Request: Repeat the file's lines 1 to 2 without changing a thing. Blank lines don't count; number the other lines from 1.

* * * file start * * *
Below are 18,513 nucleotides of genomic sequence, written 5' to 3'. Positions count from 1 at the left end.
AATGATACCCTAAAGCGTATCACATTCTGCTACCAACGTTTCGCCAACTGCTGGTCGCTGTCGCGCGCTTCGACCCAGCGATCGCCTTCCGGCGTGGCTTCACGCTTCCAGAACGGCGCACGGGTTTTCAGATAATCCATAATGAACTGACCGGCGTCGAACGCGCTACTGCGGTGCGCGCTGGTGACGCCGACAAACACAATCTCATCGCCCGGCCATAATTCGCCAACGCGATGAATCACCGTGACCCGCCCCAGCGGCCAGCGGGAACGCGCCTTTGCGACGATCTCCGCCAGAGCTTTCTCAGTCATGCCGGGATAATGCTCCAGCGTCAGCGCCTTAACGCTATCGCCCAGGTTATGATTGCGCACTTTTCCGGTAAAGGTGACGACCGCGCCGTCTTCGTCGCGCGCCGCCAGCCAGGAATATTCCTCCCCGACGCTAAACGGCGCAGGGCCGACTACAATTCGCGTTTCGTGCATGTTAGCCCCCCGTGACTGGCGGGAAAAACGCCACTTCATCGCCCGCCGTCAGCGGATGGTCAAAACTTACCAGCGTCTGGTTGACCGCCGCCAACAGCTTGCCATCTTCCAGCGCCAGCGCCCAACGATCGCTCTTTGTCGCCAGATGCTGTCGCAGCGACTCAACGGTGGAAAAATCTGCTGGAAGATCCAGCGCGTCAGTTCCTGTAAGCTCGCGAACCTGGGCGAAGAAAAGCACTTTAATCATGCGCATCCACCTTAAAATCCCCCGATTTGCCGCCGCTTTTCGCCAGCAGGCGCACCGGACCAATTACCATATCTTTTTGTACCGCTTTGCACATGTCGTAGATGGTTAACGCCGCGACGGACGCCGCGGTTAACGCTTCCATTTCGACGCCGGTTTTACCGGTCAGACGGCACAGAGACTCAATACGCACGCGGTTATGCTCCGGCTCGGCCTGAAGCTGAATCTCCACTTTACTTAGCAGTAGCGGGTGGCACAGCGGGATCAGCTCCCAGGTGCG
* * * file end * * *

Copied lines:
Below are 18,513 nucleotides of genomic sequence, written 5' to 3'. Positions count from 1 at the left end.
AATGATACCCTAAAGCGTATCACATTCTGCTACCAACGTTTCGCCAACTGCTGGTCGCTGTCGCGCGCTTCGACCCAGCGATCGCCTTCCGGCGTGGCTTCACGCTTCCAGAACGGCGCACGGGTTTTCAGATAATCCATAATGAACTGACCGGCGTCGAACGCGCTACTGCGGTGCGCGCTGGTGACGCCGACAAACACAATCTCATCGCCCGGCCATAATTCGCCAACGCGATGAATCACCGTGACCCGCCCCAGCGGCCAGCGGGAACGCGCCTTTGCGACGATCTCCGCCAGAGCTTTCTCAGTCATGCCGGGATAATGCTCCAGCGTCAGCGCCTTAACGCTATCGCCCAGGTTATGATTGCGCACTTTTCCGGTAAAGGTGACGACCGCGCCGTCTTCGTCGCGCGCCGCCAGCCAGGAATATTCCTCCCCGACGCTAAACGGCGCAGGGCCGACTACAATTCGCGTTTCGTGCATGTTAGCCCCCCGTGACTGGCGGGAAAAACGCCACTTCATCGCCCGCCGTCAGCGGATGGTCAAAACTTACCAGCGTCTGGTTGACCGCCGCCAACAGCTTGCCATCTTCCAGCGCCAGCGCCCAACGATCGCTCTTTGTCGCCAGATGCTGTCGCAGCGACTCAACGGTGGAAAAATCTGCTGGAAGATCCAGCGCGTCAGTTCCTGTAAGCTCGCGAACCTGGGCGAAGAAAAGCACTTTAATCATGCGCATCCACCTTAAAATCCCCCGATTTGCCGCCGCTTTTCGCCAGCAGGCGCACCGGACCAATTACCATATCTTTTTGTACCGCTTTGCACATGTCGTAGATGGTTAACGCCGCGACGGACGCCGCGGTTAACGCTTCCATTTCGACGCCGGTTTTACCGGTCAGACGGCACAGAGACTCAATACGCACGCGGTTATGCTCCGGCTCGGCCTGAAGCTGAATCTCCACTTTACTTAGCAGTAGCGGGTGGCACAGCGGGATCAGCTCCCAGGTGCG